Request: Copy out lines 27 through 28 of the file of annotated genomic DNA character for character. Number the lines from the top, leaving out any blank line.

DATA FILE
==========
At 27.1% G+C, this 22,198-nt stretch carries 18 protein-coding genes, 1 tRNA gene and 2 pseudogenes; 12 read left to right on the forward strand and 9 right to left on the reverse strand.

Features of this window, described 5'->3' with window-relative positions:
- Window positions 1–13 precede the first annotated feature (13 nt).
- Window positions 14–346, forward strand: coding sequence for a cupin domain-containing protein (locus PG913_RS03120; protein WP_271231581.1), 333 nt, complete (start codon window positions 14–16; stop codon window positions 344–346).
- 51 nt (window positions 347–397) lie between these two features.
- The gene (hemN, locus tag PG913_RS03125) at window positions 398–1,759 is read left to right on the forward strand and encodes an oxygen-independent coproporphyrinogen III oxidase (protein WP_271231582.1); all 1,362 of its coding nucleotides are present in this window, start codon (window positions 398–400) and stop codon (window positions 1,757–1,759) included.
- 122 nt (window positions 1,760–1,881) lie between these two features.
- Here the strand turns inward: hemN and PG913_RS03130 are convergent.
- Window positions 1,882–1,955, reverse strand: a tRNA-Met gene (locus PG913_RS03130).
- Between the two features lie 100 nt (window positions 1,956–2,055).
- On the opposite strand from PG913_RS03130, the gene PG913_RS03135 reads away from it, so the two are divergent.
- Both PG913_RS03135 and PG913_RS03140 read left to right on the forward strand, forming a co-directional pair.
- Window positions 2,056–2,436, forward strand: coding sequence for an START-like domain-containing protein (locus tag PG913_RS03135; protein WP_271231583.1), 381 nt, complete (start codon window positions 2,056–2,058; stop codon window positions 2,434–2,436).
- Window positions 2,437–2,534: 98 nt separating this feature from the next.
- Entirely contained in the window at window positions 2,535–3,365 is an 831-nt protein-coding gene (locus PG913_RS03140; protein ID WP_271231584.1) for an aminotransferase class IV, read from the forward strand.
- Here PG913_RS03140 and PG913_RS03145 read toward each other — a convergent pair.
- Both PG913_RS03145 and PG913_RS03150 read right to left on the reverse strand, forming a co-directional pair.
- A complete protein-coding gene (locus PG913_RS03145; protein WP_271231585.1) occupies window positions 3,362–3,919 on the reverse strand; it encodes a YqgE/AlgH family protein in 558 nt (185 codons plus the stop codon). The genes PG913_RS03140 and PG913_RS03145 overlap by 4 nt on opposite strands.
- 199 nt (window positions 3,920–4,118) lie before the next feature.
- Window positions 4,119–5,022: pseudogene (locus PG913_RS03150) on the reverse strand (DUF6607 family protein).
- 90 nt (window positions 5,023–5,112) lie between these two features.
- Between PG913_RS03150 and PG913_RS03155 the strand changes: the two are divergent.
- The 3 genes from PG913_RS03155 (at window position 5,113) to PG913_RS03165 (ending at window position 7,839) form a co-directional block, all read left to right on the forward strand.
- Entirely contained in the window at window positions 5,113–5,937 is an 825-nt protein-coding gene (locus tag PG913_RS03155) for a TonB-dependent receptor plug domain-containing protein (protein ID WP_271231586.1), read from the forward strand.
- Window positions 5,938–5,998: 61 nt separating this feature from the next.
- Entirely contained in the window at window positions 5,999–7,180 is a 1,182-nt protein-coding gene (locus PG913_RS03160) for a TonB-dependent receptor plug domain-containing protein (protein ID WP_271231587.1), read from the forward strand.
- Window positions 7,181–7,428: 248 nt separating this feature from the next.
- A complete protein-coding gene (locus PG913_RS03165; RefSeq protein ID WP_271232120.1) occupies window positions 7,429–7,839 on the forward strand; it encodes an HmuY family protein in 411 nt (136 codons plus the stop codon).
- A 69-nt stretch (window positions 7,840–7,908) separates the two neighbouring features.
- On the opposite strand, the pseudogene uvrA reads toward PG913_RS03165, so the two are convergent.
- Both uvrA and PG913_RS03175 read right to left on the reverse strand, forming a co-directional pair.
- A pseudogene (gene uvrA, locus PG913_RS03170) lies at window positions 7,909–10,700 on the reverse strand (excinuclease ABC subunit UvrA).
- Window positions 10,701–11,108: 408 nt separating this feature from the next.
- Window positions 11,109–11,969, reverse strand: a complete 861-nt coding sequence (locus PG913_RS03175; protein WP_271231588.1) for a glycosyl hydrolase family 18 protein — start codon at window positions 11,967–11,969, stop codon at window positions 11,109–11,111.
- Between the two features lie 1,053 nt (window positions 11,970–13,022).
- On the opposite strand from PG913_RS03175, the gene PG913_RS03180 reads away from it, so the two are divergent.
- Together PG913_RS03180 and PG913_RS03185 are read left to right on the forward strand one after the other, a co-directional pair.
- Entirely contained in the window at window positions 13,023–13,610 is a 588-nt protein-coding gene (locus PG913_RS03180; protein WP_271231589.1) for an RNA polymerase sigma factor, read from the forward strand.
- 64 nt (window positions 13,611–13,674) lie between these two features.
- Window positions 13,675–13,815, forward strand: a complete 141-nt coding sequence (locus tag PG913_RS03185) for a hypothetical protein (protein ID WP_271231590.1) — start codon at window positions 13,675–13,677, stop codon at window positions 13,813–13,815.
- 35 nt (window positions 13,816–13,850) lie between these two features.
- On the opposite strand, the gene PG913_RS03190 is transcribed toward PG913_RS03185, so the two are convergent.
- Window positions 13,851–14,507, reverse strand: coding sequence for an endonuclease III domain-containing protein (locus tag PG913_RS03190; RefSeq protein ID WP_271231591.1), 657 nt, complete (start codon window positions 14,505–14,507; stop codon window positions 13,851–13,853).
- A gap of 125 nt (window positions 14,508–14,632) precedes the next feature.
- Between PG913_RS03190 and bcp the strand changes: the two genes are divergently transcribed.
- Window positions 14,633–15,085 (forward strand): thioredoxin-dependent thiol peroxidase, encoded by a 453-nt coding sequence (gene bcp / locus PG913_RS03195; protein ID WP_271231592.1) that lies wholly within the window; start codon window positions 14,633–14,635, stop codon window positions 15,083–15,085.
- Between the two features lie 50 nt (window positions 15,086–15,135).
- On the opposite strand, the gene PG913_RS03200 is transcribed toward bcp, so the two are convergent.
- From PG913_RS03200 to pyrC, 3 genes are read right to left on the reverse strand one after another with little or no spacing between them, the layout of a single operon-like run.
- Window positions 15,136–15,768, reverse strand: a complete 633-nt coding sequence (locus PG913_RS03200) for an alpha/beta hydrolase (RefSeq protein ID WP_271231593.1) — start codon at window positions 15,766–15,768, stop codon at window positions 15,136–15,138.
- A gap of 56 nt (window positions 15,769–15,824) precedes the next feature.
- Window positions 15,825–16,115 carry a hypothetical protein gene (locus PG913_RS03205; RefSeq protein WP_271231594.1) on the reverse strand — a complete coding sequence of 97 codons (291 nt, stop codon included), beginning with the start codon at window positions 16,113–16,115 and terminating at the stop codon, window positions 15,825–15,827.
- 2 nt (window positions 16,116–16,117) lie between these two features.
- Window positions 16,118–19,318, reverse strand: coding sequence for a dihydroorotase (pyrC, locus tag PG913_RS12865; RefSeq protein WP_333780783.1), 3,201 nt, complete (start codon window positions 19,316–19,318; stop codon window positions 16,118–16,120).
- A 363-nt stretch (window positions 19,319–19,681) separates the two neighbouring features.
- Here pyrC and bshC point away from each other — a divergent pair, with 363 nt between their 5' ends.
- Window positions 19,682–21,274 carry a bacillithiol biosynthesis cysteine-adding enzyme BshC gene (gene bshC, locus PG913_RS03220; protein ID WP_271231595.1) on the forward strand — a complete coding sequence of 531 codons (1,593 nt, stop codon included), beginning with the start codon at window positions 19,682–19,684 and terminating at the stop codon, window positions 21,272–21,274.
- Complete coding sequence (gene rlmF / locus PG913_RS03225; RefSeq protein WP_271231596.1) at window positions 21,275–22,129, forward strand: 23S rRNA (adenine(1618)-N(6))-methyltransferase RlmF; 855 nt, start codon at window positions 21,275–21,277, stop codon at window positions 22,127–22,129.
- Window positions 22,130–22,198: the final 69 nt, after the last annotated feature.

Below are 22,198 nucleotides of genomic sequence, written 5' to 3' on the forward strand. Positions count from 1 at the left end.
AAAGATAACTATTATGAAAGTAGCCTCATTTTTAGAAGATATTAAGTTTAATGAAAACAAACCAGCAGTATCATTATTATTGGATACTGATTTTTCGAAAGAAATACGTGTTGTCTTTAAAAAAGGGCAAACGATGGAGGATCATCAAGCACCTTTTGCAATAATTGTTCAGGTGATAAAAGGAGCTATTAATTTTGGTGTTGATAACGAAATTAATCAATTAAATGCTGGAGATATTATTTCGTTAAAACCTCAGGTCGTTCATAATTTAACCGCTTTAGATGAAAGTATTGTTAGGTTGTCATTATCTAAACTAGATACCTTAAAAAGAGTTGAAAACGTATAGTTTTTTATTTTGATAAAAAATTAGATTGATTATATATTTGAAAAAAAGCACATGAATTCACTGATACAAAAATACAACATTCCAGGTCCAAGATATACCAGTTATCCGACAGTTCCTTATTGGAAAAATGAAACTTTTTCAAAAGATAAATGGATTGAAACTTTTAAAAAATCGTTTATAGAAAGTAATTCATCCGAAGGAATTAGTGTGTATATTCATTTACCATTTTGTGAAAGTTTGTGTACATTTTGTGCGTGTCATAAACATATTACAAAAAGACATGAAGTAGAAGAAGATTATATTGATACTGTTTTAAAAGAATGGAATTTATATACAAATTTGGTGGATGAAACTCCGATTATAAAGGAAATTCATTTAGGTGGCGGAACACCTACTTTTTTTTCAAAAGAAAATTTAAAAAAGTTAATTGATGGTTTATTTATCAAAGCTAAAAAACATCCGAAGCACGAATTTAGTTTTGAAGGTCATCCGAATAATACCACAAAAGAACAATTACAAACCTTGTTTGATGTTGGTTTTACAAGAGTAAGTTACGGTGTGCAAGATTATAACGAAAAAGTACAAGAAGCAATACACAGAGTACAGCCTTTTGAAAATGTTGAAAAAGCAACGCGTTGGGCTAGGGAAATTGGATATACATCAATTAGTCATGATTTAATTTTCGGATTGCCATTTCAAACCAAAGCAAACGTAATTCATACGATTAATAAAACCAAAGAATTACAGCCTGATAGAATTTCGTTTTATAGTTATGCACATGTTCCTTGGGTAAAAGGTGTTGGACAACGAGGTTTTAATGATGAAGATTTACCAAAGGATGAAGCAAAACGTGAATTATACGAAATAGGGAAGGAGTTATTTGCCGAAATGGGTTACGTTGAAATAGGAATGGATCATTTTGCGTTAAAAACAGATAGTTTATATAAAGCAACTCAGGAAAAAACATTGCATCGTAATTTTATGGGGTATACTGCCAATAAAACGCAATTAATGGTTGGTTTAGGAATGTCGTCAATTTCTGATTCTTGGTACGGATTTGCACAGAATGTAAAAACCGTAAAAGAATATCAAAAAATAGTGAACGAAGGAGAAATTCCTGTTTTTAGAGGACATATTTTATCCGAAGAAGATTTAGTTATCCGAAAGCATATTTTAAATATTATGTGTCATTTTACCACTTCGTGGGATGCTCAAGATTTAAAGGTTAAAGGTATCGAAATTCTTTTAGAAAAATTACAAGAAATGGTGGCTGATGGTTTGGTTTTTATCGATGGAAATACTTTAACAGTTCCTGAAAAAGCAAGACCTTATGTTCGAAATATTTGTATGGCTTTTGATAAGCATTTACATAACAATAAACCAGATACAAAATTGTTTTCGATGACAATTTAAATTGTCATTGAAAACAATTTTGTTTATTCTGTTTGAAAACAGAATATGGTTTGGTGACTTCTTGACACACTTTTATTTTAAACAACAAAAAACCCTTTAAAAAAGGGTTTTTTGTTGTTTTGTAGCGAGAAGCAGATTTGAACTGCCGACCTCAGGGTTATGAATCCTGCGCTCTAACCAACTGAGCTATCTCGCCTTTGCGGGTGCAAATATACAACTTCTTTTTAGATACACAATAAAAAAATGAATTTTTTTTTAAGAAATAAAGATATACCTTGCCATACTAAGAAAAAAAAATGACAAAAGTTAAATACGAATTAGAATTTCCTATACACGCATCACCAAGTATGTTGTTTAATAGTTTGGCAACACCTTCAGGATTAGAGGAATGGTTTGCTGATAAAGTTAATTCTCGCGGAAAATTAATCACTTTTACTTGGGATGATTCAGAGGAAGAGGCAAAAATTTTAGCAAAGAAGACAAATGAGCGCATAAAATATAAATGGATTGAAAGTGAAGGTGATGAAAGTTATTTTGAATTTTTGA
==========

- Window positions 7,181–7,428: 248 nt separating this feature from the next.
- A complete protein-coding gene (locus PG913_RS03165; RefSeq protein ID WP_271232120.1) occupies window positions 7,429–7,839 on the forward strand; it encodes an HmuY family protein in 411 nt (136 codons plus the stop codon).